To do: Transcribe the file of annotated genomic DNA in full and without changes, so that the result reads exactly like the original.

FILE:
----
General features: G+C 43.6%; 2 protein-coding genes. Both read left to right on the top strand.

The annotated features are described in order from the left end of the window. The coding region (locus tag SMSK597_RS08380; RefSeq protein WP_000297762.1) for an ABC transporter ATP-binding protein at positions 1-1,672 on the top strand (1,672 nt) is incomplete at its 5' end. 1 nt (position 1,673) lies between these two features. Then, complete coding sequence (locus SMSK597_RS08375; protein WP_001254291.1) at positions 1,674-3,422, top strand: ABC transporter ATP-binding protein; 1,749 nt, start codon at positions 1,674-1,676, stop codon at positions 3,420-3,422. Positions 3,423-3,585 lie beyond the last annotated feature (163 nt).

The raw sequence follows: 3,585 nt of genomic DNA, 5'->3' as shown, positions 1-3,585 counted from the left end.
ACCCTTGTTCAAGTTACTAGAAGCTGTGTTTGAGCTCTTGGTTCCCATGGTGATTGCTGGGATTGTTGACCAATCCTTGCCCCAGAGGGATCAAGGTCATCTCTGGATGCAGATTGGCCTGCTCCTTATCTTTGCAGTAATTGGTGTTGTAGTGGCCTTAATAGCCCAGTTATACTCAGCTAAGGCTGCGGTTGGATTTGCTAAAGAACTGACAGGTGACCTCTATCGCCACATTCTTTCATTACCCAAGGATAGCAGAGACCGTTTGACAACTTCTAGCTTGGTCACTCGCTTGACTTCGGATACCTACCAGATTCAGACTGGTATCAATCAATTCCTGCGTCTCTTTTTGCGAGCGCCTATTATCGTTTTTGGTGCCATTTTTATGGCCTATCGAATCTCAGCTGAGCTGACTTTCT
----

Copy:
General features: G+C 43.6%; 2 protein-coding genes. Both read left to right on the top strand.

The annotated features are described in order from the left end of the window. The coding region (locus tag SMSK597_RS08380; RefSeq protein WP_000297762.1) for an ABC transporter ATP-binding protein at positions 1-1,672 on the top strand (1,672 nt) is incomplete at its 5' end. 1 nt (position 1,673) lies between these two features. Then, complete coding sequence (locus SMSK597_RS08375; protein WP_001254291.1) at positions 1,674-3,422, top strand: ABC transporter ATP-binding protein; 1,749 nt, start codon at positions 1,674-1,676, stop codon at positions 3,420-3,422. Positions 3,423-3,585 lie beyond the last annotated feature (163 nt).

The raw sequence follows: 3,585 nt of genomic DNA, 5'->3' as shown, positions 1-3,585 counted from the left end.
ACCCTTGTTCAAGTTACTAGAAGCTGTGTTTGAGCTCTTGGTTCCCATGGTGATTGCTGGGATTGTTGACCAATCCTTGCCCCAGAGGGATCAAGGTCATCTCTGGATGCAGATTGGCCTGCTCCTTATCTTTGCAGTAATTGGTGTTGTAGTGGCCTTAATAGCCCAGTTATACTCAGCTAAGGCTGCGGTTGGATTTGCTAAAGAACTGACAGGTGACCTCTATCGCCACATTCTTTCATTACCCAAGGATAGCAGAGACCGTTTGACAACTTCTAGCTTGGTCACTCGCTTGACTTCGGATACCTACCAGATTCAGACTGGTATCAATCAATTCCTGCGTCTCTTTTTGCGAGCGCCTATTATCGTTTTTGGTGCCATTTTTATGGCCTATCGAATCTCAGCTGAGCTGACTTTCT